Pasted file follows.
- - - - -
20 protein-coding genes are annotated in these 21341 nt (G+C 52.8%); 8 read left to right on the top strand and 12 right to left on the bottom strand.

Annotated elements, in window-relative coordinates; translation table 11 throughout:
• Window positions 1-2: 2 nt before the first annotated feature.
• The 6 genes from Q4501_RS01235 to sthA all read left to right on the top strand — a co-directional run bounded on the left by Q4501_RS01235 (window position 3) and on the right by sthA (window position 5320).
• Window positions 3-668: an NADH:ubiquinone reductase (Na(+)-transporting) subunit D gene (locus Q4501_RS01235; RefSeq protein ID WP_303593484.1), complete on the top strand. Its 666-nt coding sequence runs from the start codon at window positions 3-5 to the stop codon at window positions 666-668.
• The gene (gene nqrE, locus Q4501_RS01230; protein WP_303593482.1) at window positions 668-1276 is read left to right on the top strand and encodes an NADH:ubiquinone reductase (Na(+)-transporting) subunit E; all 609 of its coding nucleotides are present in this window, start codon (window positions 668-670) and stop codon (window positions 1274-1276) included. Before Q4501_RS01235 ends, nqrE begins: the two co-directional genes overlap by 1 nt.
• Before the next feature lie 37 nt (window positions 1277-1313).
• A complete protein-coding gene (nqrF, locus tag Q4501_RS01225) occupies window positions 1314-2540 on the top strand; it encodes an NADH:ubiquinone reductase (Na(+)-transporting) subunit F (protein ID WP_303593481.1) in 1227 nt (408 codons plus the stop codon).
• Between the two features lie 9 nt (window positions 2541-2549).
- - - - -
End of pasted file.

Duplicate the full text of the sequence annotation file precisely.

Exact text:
20 protein-coding genes are annotated in these 21341 nt (G+C 52.8%); 8 read left to right on the top strand and 12 right to left on the bottom strand.

Annotated elements, in window-relative coordinates; translation table 11 throughout:
• Window positions 1-2: 2 nt before the first annotated feature.
• The 6 genes from Q4501_RS01235 to sthA all read left to right on the top strand — a co-directional run bounded on the left by Q4501_RS01235 (window position 3) and on the right by sthA (window position 5320).
• Window positions 3-668: an NADH:ubiquinone reductase (Na(+)-transporting) subunit D gene (locus Q4501_RS01235; RefSeq protein ID WP_303593484.1), complete on the top strand. Its 666-nt coding sequence runs from the start codon at window positions 3-5 to the stop codon at window positions 666-668.
• The gene (gene nqrE, locus Q4501_RS01230; protein WP_303593482.1) at window positions 668-1276 is read left to right on the top strand and encodes an NADH:ubiquinone reductase (Na(+)-transporting) subunit E; all 609 of its coding nucleotides are present in this window, start codon (window positions 668-670) and stop codon (window positions 1274-1276) included. Before Q4501_RS01235 ends, nqrE begins: the two co-directional genes overlap by 1 nt.
• Before the next feature lie 37 nt (window positions 1277-1313).
• A complete protein-coding gene (nqrF, locus tag Q4501_RS01225) occupies window positions 1314-2540 on the top strand; it encodes an NADH:ubiquinone reductase (Na(+)-transporting) subunit F (protein ID WP_303593481.1) in 1227 nt (408 codons plus the stop codon).
• Between the two features lie 9 nt (window positions 2541-2549).